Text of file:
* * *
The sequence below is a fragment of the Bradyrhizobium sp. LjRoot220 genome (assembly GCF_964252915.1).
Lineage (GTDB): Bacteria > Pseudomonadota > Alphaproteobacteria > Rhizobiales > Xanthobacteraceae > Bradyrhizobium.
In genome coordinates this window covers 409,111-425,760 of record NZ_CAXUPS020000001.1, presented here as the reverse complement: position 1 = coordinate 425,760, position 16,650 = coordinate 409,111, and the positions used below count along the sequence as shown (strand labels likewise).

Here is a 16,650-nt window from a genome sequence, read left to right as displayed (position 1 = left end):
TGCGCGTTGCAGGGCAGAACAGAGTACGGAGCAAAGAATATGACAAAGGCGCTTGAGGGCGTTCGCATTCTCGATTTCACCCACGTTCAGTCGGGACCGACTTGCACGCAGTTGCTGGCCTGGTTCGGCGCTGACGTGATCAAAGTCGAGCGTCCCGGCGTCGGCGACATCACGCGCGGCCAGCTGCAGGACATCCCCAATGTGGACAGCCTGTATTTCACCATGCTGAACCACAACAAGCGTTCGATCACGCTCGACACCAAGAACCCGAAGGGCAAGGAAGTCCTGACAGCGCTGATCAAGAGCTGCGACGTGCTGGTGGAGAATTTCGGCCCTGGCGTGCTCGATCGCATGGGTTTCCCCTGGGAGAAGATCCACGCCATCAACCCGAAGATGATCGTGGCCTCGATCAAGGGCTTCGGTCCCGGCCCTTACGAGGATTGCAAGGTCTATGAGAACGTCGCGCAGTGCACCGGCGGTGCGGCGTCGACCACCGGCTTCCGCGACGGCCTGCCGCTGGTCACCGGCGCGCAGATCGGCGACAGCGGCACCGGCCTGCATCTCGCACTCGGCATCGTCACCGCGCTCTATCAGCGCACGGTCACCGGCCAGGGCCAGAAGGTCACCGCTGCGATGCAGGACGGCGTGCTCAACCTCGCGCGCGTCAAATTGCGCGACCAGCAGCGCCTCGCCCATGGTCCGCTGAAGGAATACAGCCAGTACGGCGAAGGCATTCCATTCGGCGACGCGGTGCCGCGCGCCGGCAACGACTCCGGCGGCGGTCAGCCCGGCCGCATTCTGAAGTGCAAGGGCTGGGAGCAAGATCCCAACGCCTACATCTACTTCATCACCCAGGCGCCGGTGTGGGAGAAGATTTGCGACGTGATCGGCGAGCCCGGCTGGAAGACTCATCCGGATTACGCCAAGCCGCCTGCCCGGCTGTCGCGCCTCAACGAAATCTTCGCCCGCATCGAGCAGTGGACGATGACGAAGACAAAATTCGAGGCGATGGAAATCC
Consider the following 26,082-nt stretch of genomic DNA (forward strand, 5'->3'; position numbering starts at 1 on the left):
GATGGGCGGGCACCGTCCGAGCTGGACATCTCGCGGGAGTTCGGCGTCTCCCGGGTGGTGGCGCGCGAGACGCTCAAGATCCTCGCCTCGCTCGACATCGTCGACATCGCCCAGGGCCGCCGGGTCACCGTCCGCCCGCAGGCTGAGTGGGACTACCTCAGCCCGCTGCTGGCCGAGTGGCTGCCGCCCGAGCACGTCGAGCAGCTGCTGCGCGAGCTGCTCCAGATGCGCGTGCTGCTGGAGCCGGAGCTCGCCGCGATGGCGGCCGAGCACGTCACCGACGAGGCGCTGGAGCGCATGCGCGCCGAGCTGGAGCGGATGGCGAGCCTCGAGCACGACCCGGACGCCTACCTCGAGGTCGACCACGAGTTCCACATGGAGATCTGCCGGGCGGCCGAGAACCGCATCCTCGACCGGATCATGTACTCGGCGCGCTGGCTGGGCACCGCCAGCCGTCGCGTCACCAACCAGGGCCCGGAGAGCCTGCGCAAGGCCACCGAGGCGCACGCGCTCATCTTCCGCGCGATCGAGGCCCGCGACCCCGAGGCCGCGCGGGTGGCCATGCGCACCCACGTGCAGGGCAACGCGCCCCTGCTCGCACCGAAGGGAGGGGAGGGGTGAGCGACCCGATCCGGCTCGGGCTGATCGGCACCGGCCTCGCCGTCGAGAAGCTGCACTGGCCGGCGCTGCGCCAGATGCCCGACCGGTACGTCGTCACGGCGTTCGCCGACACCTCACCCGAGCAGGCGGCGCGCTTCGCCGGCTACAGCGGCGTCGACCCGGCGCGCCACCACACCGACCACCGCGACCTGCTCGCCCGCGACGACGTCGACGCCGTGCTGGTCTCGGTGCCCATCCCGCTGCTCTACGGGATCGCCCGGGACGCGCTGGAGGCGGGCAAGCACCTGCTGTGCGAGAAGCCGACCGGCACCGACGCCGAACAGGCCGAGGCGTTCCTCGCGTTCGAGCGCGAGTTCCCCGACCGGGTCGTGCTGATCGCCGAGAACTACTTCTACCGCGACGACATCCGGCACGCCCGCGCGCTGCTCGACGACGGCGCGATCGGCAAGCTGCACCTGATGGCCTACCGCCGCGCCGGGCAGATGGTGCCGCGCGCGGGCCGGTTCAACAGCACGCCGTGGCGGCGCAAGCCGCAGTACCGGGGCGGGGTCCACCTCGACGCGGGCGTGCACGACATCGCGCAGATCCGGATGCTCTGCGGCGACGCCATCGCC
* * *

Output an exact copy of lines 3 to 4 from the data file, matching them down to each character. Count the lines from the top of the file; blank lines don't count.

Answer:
In genome coordinates this window covers 409,111-425,760 of record NZ_CAXUPS020000001.1, presented here as the reverse complement: position 1 = coordinate 425,760, position 16,650 = coordinate 409,111, and the positions used below count along the sequence as shown (strand labels likewise).

Here is a 16,650-nt window from a genome sequence, read left to right as displayed (position 1 = left end):